Estimated time to read: 7 minutes
March 14, 2023
Air compressors generally compress air in one of two different ways. The first uses a piston to compress air. Shock and surprise: it’s called a piston compressor. The other method? It uses two screws, or rotors that turn, with the thread on one screw pressing into the gap between the threads of the other screw. This compresses the air in the gap between the threads. The gap is designed to be smaller as the air moves along, allowing it to be compressed even more. You guessed it: this type of compressor is what we call a screw compressor.
A belt-driven air compressor has a V-shaped belt attached to pulleys on the motor and the compressor pump. Hit the power button, the motor runs, the belt turns, the screws of the compressor turn and air gets compressed.
On a direct-drive compressor, the crankshaft is directly connected to the pump. No belt. No pulleys. The compressor pump is driven directly by the motor.
The running costs on belt-driven compressors tend to be higher than for the equivalent direct-driven compressors. This is partly because belt compressors consume an average of 3% more energy. They also demand more maintenance which means more costs and more down-time. However, when you purchase it, a belt-driven compressor usually has a smaller price tag than the equivalent direct-drive compressor. Which is best? It depends on what you’re going to be using it for. And how much you’ll be using it. If you’re unsure, contact ALUP. We will take a look at your needs, put our insight and experience at your service and advise you on which model is best for your needs.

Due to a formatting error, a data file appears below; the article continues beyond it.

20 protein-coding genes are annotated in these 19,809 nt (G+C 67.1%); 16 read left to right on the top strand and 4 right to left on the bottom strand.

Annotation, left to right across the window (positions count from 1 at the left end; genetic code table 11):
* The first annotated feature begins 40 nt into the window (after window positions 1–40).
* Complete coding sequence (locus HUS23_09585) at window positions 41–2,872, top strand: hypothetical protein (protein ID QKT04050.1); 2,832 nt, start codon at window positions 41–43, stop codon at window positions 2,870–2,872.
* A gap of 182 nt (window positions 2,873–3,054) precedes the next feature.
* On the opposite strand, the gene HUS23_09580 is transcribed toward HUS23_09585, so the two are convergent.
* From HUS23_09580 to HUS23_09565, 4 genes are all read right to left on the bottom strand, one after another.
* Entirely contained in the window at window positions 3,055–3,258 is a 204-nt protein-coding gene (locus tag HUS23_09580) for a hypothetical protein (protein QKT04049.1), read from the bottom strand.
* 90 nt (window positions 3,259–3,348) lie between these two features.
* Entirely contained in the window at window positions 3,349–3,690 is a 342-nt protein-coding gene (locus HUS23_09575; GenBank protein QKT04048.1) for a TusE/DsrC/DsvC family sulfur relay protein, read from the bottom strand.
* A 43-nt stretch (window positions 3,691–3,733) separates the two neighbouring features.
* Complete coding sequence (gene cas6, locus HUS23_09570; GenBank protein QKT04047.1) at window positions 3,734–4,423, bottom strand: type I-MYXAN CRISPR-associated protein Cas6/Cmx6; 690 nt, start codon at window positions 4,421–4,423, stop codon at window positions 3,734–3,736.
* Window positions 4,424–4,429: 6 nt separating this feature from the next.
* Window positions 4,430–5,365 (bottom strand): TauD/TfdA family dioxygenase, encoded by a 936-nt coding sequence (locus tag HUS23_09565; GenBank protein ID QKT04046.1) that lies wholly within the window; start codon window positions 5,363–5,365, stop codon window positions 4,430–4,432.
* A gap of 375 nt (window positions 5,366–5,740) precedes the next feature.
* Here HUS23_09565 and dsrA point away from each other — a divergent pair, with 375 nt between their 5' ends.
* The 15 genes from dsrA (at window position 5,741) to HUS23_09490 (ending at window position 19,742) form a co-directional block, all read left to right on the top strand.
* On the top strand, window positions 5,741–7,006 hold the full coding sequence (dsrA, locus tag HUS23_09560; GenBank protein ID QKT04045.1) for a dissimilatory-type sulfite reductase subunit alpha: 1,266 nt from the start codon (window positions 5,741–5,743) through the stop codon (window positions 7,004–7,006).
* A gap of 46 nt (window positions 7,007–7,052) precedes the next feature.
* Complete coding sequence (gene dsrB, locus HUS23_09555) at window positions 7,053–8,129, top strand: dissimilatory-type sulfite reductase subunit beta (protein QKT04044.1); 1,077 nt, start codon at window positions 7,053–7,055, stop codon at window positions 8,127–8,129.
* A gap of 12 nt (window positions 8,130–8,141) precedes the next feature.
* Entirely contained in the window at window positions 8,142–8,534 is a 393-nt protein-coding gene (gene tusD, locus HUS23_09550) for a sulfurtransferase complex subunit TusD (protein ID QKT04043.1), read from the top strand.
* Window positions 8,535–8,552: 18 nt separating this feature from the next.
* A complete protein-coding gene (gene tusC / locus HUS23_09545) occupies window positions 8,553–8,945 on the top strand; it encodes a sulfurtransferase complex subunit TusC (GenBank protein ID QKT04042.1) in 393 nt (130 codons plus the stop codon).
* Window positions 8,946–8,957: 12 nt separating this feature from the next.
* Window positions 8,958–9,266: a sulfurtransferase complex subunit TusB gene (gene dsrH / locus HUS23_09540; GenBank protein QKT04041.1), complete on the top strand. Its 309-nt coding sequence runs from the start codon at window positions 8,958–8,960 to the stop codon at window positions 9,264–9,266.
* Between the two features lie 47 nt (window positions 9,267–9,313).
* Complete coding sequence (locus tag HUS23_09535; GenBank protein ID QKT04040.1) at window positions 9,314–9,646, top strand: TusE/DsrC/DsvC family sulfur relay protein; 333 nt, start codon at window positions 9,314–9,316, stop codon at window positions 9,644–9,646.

This will depend on the model. If your screw compressor has an active range between 30 kW and 110 kW, you’ll want to have a transformer that reduces mains voltage to a safe and accessible level. In some cases, you’ll have an integrated power supply that does this. In others, you’ll need to order it separately. Unsure whether you need one? Give us a buzz at ALUP.
There’s a kind of rule of thumb here:
· At 575 volts, a 3-phase motor draws 1.00 ampere per unit of output horsepower.
· At 460 volts, a 3-phase motor draws 1.27 amperes per unit of output horsepower.
· At 400 volts, a 3-phase motor draws 1.50 amperes per unit of output horsepower.
· At 230 volts, a 3-phase motor draws 2.50 amperes per unit of output horsepower.
· At 230 volts, a single-phase motor draws 5.00 amperes per unit of output horsepower.
· At 115 volts, a single-phase motor draws 10.00 amperes per unit of output horsepower.
Just note that there is no safety margin for these figures. In other words, if you’re using a single-phase motor at 230 volts and it’s producing 3.0 horsepower, you’re coming very close to blowing a 16 A fuse. Our recommendation? Always check with a certified electrician. Although we know plenty about air compressors, they know more about electricity than we ever will.
This depends on the conditions at your site and what temperatures are acceptable. The chart below is a useful reference for 30 kW and 37 kW compressors.
|Softened water for 30 kW|
|T. inlet||T. outlet||Flow (l/min)||ΔP Bar|
|Softened water for 37 kW|